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Using ORCA with FluidSynth on the Pocket C.H.I.P.

This post is about using the ORCA livecoding playground on the Pocket C.H.I.P.

From the ORCA wiki:

Orca is a two-dimensional esoteric programming language in which every letter of the alphabet is an operator, where lowercase letters operate on bang, uppercase letters operate each frame. This livecoding language is designed to procedurally generate MIDI, UDP or OSC messages.

So let’s get started…

Follow the official ORCA instructions for installing on Raspberry Pi:

sudo apt-get install git libncurses5-dev libncursesw5-dev libportmidi-dev
git clone https://github.com/hundredrabbits/Orca-c.git
cd Orca-c
make          # Compile ORCA
./build/orca    # Run ORCA

After you’ve installed ORCA, install the binary to make it usable from anywhere:

sudo cp build/orca /usr/local/bin

Next, you’ll want something for ORCA to output to (to make noise!) so you will need either a real MIDI device (e.g. over USB), or you could use a synthesizer. For this I’d recommend FluidSynth. You can install FluidSynth easily from the Debian apt repository:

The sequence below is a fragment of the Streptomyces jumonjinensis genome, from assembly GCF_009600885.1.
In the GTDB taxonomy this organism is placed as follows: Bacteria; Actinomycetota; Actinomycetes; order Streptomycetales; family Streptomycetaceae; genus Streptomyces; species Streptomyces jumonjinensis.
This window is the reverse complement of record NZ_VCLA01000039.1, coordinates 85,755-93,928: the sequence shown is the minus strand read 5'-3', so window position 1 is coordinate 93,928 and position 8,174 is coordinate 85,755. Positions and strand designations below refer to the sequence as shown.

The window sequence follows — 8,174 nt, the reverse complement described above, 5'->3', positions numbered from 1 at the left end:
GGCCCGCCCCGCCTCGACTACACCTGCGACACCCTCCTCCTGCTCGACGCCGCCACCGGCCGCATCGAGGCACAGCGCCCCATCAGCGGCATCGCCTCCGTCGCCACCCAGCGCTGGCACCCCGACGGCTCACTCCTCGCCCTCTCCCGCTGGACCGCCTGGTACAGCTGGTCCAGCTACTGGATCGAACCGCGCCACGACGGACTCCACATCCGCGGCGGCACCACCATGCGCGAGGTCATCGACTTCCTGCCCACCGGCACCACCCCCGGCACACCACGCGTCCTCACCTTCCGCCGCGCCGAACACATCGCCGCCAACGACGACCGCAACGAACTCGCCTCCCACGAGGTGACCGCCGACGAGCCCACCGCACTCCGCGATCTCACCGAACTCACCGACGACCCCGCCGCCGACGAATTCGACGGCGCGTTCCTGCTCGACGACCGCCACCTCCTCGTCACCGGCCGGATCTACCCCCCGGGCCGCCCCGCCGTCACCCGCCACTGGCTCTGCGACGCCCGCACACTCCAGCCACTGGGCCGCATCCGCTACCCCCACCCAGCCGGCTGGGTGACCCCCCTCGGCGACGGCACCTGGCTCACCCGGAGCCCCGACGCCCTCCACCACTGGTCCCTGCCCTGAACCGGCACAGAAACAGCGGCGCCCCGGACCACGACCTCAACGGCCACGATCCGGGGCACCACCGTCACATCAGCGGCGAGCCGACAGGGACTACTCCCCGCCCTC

# install the fluidsynth midi synthesizer
# this should also install the fluidsynth-soundfont-gm package too
sudo apt install fluidsynth

To launch FluidSynth:

# start fluidsynth, using the soundfont that installed with it:
fluidsynth --audio-driver=alsa /usr/share/sounds/sf2/FluidR3_GM.sf2

If you want to launch FluidSynth in the background you can use the -i flag.

Next you need to start ORCA and set it to output to the fluidsynth MIDI output device:

  1. Press Ctrl+D in ORCA to bring up the menu
  2. Go to “Midi Output”
  3. Select “Synth input port (xxxx:0)”

Channels 0-8 should be piano, and 9 is a drum kit.

If you want to launch ORCA from the Pocket C.H.I.P. home menu, you could use pocket-home (instructions here) and add a shortcut to launch ORCA.

The icon command to use would be vala-terminal -fs 8 --fullscreen -e orca, but you’ll also need to have FluidSynth or your MIDI synthesizer of choice running before you launch ORCA.

About the author

A photo of Max Glenister

Max Glenister is a Front-end Developer based in Oxfordshire. For work he spends his time designing, validating and implementing user interfaces. For fun he tinkers with Virtual Reality, 3D printing, embedded systems, game development and many other things.

You can keep up with Max on Github, Twitter and Reddit


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